Let the dancers take it all off.
That appears to be the sentiment in the General Assembly, where legislation that would put an end to nude dancing in Baltimore is in trouble.
Several key senators, as well as Mayor Kurt L. Schmoke, say they see no need to ban nude dancing, which became legal in the city five weeks ago after an unexpected Baltimore Circuit Court ruling.
"All the convention towns have that type of entertainment available," said Sen. Nathaniel J. McFadden, an East Baltimore Democrat and chairman of the city Senate delegation. "Consider what we have on television and in the movies and everywhere else."
Among the 10 senators from Baltimore, four said last week that they will support a bill to ban nude dancing. Four others are opposed and two are leaning that way. Without the support of a majority of the city's senators, the bill would die.
Several Baltimore senators said it made little difference to them whether dancers performed nude or nearly nude.
"It isn't the clothing, it's the enforcement that counts," said Sen. Barbara A. Hoffman, a Northwest Baltimore Democrat who opposes a ban on nude dancing.
Although city officials and club owners thought nude dancing had been banned in the city by a 1993 change in state law, Judge Richard T. Rombro ruled last month that nothing on the books prohibited it at three dozen clubs.
Rombro's decision was greeted gleefully on The Block and in clubs in other parts of the city. Dancers quickly removed their G-strings and pasties, and business at such establishments soared.
'Not been model citizens'
In Annapolis, Sen. George W. Della Jr. introduced legislation to undo the decision.
Della, a southern Baltimore Democrat, argues that the adult clubs, some of which have had problems with prostitution and other crimes, shouldn't be allowed to offer more risque entertainment.
"These business people have not been model citizens," Della said. "Why should we do nothing and allow them to benefit by a ruling from a Circuit Court judge?"
Sen. Ralph M. Hughes, a West Baltimore Democrat, said he will support Della's bill.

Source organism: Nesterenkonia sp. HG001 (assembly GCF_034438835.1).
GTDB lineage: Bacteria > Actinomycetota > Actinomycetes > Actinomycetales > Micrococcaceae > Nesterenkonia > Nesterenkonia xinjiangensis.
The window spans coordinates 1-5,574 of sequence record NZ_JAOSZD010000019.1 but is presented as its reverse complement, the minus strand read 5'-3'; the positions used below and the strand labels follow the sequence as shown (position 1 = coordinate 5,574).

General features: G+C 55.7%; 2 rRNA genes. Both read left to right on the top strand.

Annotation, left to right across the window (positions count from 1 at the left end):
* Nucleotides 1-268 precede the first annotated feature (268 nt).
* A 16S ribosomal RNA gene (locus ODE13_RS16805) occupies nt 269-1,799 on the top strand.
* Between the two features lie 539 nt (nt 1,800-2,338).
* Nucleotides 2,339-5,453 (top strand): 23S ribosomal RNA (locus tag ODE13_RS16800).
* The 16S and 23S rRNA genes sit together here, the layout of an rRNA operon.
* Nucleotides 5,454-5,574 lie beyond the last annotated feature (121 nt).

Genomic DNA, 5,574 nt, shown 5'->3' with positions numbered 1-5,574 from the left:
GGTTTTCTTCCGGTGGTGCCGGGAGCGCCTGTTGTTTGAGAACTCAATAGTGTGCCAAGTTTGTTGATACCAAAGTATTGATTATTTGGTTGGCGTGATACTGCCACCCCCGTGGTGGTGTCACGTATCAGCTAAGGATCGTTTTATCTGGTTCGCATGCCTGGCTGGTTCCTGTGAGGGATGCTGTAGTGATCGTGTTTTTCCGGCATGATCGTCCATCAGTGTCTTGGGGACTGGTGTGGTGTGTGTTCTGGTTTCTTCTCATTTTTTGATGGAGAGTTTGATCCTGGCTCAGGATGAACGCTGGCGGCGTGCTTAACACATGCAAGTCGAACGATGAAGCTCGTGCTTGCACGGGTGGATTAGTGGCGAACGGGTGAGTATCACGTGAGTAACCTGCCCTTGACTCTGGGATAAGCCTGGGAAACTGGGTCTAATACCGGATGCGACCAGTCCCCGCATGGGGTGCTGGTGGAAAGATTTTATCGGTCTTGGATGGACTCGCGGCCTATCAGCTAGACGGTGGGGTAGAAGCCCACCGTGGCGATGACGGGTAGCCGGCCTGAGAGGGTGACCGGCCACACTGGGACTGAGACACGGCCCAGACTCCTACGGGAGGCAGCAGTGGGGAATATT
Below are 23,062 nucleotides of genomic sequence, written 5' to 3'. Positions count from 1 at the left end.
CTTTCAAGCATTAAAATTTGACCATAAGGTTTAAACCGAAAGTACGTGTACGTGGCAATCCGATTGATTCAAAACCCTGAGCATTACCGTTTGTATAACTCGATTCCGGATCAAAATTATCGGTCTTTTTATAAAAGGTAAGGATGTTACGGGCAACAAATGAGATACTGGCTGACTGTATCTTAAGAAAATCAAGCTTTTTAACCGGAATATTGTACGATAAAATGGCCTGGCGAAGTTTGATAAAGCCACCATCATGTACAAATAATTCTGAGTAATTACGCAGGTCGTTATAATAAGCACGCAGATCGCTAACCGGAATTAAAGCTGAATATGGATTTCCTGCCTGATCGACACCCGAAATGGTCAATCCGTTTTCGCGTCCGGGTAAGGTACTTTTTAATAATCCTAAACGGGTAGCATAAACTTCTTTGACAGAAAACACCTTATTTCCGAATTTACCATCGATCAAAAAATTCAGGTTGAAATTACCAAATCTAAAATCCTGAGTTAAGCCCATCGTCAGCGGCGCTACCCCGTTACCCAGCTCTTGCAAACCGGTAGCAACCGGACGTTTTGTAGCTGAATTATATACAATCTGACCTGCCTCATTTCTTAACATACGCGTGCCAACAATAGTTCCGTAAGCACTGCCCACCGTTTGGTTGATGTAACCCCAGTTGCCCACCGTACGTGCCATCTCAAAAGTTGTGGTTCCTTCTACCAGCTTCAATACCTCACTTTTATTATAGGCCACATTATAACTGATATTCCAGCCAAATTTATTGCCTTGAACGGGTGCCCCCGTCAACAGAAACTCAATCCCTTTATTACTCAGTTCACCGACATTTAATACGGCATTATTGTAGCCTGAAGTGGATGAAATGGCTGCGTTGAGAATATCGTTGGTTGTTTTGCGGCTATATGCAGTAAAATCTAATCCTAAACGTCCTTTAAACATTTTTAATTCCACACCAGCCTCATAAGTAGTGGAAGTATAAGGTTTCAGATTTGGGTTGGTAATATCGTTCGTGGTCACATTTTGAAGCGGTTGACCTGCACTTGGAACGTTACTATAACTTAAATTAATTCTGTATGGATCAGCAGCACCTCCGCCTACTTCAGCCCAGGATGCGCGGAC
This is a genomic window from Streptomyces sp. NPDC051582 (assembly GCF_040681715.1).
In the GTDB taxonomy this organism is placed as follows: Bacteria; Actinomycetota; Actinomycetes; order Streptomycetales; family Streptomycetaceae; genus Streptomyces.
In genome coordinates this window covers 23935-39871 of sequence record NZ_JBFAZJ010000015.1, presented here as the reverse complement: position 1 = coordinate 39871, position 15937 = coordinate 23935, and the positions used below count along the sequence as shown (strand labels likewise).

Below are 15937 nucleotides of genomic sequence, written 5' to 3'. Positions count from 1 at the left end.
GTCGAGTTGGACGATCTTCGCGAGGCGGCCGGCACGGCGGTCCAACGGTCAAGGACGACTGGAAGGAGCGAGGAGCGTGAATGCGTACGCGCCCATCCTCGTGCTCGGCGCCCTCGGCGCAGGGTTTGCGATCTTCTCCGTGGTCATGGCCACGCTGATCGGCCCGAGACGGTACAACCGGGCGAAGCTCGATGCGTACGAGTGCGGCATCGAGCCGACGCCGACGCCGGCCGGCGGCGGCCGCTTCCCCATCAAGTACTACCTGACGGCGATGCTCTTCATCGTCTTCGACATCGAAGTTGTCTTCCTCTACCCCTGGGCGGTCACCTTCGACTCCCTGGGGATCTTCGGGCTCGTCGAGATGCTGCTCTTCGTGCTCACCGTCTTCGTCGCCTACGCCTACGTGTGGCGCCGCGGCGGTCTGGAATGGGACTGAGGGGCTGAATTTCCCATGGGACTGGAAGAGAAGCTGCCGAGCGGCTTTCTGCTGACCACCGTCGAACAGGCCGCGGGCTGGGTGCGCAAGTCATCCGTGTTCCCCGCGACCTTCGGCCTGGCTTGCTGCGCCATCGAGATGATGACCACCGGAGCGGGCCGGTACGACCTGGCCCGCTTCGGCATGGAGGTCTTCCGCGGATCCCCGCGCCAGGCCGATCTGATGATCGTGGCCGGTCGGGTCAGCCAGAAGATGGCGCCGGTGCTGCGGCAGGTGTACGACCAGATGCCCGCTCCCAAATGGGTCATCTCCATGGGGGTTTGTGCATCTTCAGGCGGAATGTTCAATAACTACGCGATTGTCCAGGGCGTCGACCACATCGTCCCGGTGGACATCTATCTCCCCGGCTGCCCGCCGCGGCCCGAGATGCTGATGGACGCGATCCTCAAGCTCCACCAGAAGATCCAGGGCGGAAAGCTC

"There have to be some limits," Hughes said.
Club owners have hired lobbyists and appear to have enough backers to kill the legislation.
Nudity is everywhere, opponents of the bill argued at a hearing last week before the city's Senate delegation.
In addition, they asserted that Baltimore's image as a site for major national conventions would suffer with a ban on nude dancing, which is allowed in cities such as New Orleans and Atlanta.
'What the people want'
Sen. Joan Carter Conway said she "personally" disapproved of nude dancing but will not support Della's bill.
"You don't make laws based on your personal attitude," said Conway, a Northeast Baltimore Democrat. "You have to take a broader look at what the people want and what the industry wants."
Schmoke also sees no need to pass legislation this year banning nude dancing.
"I don't think Judge Rombro's ruling created a crisis that required a legislative response this session," Schmoke said. "At this point, I'm not sure there is a clear consensus on the issue."
While the issue of nude dancing has divided the Baltimore senators, they appear to be almost unified in their support of another piece of legislation that would take oversight of adult entertainment clubs from the city's Department of Housing and Community Development and give it to the Baltimore liquor board.
The housing department's enforcement efforts have been spotty, legislators said, and could be better handled by the liquor board and its team of inspectors.
Pub Date: 2/28/99